Originally posted in the Vancouver Sun.
In technology, 25 years is an eternity. In 1993 there were no smartphones, the web was brand new, and we were heading to A&B Sound to buy CDs and cassettes.
The BC Tech Association is celebrating 25 years of innovation. While technology tools have come and gone, the innovation that drives our industry remains the same. What do you need to create a thriving innovation ecosystem? Problems to solve and limited resources.
With a small population in a vast, rugged land, in B.C. we’ve had to be problem solvers by nature.
Before there was a British Columbia, First Nations on the coast turned cedar tree roots into watertight baskets, its bark into fishing nets, and its boughs into medicines. More recently, B.C. was home to the invention of the caulking gun, the walkie-talkie, and the egg carton. Today’s entrepreneurs are just the latest in a long line of local innovators.
The spirit of innovation lives on in our vibrant tech sector that uses the latest technology to do good. More than 105,000 British Columbians are working in the tech sector, and another 50,000 work in tech careers in other sectors.
Their work in technology is strengthening our healthcare and education systems, and it’s making our resource sector more competitive and environmentally sustainable. In government services, in banking, and in retail, tech is helping people connect.
Tech drives about seven percent of our economy. We’re highly ranked for our connectivity to the rest of the globe, and our tech players are strong in rapidly adapting to emerging trends. But there are challenges too. It’s hard to keep up with the sector’s growth and the possibility of 30,000 jobs going unfilled by 2021 puts us at risk of falling behind. B.C. needs many more large, home-grown companies that are global players. These anchor companies are the foundation of a strong ecosystem, fueling sustained growth and creating new spin-offs as they expand.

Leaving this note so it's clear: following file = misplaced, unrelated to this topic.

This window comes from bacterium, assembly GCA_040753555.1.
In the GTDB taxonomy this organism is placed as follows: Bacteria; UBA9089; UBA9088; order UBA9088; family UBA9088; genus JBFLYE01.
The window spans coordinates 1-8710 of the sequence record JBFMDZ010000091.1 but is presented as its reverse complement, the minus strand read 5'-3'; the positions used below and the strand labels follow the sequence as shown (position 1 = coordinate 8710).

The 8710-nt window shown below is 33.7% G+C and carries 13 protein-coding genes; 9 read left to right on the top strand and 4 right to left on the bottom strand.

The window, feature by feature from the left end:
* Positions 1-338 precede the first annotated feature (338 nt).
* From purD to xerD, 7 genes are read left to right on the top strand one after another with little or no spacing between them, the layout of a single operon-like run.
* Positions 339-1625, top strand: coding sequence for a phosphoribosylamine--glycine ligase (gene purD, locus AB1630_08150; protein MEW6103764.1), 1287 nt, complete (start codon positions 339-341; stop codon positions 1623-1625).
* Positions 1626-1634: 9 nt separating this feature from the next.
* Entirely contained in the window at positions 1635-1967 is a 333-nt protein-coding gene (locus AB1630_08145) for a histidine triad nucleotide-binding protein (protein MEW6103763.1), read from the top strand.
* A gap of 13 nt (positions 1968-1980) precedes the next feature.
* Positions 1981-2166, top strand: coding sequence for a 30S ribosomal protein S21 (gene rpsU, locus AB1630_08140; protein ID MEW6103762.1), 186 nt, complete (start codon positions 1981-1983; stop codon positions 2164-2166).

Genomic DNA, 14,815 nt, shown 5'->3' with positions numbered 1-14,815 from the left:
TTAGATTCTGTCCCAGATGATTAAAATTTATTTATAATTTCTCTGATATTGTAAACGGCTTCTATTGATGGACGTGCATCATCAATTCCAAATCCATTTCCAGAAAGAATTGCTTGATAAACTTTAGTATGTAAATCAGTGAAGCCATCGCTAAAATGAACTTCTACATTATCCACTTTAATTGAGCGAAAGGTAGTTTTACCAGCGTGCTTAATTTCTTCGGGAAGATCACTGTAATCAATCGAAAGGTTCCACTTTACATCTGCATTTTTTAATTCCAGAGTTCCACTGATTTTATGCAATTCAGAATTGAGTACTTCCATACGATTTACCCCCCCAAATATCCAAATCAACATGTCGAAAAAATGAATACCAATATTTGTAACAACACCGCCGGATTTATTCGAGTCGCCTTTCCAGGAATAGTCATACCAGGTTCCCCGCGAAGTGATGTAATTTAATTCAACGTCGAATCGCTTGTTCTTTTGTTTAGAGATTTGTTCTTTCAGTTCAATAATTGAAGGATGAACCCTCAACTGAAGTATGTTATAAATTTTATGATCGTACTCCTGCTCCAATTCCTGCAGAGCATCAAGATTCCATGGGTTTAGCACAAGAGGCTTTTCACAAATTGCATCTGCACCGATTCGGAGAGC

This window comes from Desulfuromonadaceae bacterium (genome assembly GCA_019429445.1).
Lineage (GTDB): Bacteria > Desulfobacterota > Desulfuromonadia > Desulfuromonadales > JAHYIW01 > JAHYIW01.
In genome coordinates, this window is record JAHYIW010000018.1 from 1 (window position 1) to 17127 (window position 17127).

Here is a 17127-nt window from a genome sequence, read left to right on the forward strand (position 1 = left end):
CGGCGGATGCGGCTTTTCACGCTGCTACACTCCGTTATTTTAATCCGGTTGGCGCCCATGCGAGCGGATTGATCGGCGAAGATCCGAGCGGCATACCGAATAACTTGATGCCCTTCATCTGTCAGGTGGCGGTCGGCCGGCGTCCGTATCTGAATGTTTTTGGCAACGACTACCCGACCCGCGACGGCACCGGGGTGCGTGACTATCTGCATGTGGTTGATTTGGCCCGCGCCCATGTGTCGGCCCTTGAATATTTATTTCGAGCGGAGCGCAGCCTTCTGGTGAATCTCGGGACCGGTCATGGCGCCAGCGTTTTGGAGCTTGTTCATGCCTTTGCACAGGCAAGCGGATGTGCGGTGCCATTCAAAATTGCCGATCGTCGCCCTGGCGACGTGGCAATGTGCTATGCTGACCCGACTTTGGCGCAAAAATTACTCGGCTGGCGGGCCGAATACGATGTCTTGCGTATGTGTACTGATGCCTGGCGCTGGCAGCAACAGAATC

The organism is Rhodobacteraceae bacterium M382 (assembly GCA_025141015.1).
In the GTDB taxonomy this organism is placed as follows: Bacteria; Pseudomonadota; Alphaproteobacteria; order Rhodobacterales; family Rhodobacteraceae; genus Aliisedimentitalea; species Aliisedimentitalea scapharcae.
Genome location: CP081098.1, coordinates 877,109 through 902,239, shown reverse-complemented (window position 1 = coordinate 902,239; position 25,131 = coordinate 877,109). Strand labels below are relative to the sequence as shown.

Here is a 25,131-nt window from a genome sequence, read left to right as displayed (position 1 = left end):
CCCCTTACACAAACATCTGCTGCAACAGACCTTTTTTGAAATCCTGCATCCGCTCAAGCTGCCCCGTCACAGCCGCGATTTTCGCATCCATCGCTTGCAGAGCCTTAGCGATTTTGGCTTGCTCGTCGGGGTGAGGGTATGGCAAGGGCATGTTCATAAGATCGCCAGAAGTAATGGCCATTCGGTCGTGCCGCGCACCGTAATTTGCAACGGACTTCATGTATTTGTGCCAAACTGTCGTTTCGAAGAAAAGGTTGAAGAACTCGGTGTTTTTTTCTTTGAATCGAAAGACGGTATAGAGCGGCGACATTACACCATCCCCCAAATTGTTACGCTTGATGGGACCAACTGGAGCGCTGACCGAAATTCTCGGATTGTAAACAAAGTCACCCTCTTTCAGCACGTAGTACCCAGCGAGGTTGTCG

All these challenges are surmountable, if we have the ambition and determination to work together to tackle them. Now is the time to be bold and BC Tech is ready and willing to work across our sector and with governments to get the job done.
We need to shake-up our education system even further–embracing the positive new K-12 curriculum changes while helping teachers and schools bring it to life with modern tools. We need to be unapologetic champions of continued growth of post-secondary seats in science, technology, engineering, art, and mathematics – the STEAM disciplines. And, as the speed of economic change accelerates, we need to make sure mid-career retraining is available so workers can learn the skills needed to play key roles in the new economy.
On the business development front, B.C. entrepreneurs need to have access to capital–an essential to help them grow their startups into mature companies. We need to support companies as they take their innovations to market so they can grow their sales and exports at the same time as they invest in R&D.
And, above all, we must tear down the barriers inside the sector and between the tech sector and the rest of the economy. Today, every company is a tech company. In mining, in forestry, in agriculture, and in every sector you can imagine, tech is building a brighter future by making sure companies are set up to thrive for the long term in every corner of our province.
It will take hard work, determination, and the courage to take bold steps, but it will unlock limitless opportunities for our children, our communities, and our province.
– Jill Tipping, President and CEO, BC Tech Association